Welp, I booked my flight to Europe. September 20th, Seattle to Dublin, layover in San Fransisco. I had absolutely no intention of going to Ireland, but it was the day before I was set to go on an 8-day project at Petrified Forest National Park, and I wanted to buy a ticket before I got back and prices had gone up. Panicking about whether or not to buy from Getawayasap.com, I was about to buy a ticket from them when I came across a line in the fine print saying that unspecified “booking fee” charges might be applied to one’s credit/debit card and was like NOPE and bailed. Remembering that I have a Jetblue frequent flier account, I tried looking up flights via them, and then via their partners, which is what took me to Aer Lingus, which had a flight for $660 out of Seattle on a Saturday but only to Dublin. The train from Seattle to Portland is $26, and I’ve always wanted to go to Washington (state), so this kills two birds with one stone. I did all this about 2 minutes before I was supposed to get in the van for work, and had to lay back and fan myself after spending an amount of money over $50 at once, but I felt much relieved after having done it.
I thought I could get Jetblue points by booking with Aer Lingus, but apparently I can only get points for Aer Lingus by joining their frequent flier program? In any case, I’m not terribly upset because a flight from Portland to Manchester via a legit airline site would have been about the same price on a Wednesday, which would have cut very short my week in Oregon. Plus I’ve booked via an airline website and not a fare searching site, and hey, what’s not to like about landing in a city with a Guinness factory, eh? Also leaving later allows me to work another project, and subsequently get another paycheck I wasn’t expecting at all. Despite only getting a living stipend I’ve managed to save back the money I spent on my Central/South America trip this winter, so I’m happy about that. The rest is just gravy for my two weeks in Capitol Reef National Park and the Northwest.
What the hell am I going to do exactly while in Europe? Wander around and do whatever takes my fancy at any given moment, I suppose. Either be in non-Schengen Area Eastern Europe after 90 days, or just go to Africa when it gets too cold (provided the Ebola virus doesn’t suddenly take over the entire continent, which I don’t suppose it will but you never know). I’m going to attempt to spend 6 months with what I can fit into my trusty 35-litre backpack, that’s going to deserve another post. I scribbled a list on a post-it note while at the bar a couple weeks ago, but I need to see if it’ll make the 7kg weight limit for discount airline carry-ons or not!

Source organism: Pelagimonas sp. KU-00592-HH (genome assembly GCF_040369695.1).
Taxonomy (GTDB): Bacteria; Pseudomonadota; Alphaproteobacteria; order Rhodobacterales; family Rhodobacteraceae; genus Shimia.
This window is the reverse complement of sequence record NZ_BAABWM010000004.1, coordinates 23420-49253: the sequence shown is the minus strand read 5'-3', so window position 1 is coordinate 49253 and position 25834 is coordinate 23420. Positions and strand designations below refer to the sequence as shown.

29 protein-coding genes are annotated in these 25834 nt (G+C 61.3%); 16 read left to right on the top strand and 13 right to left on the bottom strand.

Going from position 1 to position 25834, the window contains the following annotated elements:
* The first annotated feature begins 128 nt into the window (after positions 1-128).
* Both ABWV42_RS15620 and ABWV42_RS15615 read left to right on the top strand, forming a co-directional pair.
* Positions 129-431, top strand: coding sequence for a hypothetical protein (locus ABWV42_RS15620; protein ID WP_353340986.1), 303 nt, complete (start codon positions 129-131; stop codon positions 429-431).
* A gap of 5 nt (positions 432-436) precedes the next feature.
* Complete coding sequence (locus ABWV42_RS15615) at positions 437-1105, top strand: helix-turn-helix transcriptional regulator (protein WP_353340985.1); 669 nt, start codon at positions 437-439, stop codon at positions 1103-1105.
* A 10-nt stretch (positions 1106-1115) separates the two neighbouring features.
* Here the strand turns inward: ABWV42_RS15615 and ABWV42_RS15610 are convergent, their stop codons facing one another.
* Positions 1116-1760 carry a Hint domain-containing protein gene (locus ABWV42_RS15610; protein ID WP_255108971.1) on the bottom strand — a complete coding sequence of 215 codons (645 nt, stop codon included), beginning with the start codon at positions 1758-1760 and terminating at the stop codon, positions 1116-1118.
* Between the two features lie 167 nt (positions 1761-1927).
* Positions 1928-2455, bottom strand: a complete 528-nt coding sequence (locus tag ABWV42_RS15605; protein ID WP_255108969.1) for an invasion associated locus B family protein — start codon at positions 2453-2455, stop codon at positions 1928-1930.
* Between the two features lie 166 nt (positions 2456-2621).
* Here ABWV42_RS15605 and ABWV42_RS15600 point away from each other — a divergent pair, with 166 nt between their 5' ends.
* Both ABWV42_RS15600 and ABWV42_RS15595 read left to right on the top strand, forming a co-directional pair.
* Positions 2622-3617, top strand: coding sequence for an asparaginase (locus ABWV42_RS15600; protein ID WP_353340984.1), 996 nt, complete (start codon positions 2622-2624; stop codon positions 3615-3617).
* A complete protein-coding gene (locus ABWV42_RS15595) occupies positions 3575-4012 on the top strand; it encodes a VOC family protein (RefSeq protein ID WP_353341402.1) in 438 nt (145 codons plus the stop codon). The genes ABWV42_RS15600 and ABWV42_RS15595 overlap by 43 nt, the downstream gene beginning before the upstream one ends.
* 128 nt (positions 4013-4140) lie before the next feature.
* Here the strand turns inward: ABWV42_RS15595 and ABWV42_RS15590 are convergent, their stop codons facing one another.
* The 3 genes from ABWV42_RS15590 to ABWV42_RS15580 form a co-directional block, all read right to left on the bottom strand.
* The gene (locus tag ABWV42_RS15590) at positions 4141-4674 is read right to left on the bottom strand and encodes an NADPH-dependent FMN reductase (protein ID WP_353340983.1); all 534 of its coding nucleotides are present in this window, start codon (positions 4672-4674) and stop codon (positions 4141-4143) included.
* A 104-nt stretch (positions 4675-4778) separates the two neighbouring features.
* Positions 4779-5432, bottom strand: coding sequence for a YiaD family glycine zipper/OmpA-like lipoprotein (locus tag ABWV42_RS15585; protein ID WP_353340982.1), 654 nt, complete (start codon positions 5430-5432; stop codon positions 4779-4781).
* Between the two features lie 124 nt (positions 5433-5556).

It’ll be a little strange not having a return flight or a real itinerary and end date for this voyage (unless I get a job with the Park Service or Forest Service for the summer, but I’ll be applying on USAjobs in the fall and won’t know for awhile), but I think that’s the fun of it. I think it would be fuckin’ awesome if I got a seasonal job at a national park in Alaska- would definitely come back to the U.S. for that. But if that doesn’t pan out- well, I’ll see where the road takes me.
But the 8-hour workday is too profitable for big business, not because of the amount of work people get done in eight hours (the average office worker gets less than three hours of actual work done in 8 hours) but because it makes for such a purchase-happy public. Keeping free time scarce means people pay a lot more for convenience, gratification, and any other relief they can buy. It keeps them watching television, and its commercials. It keeps them unambitious outside of work.
We’ve been led into a culture that has been engineered to leave us tired, hungry for indulgence, willing to pay a lot for convenience and entertainment, and most importantly, vaguely dissatisfied with our lives so that we continue wanting things we don’t have. We buy so much because it always seems like something is still missing.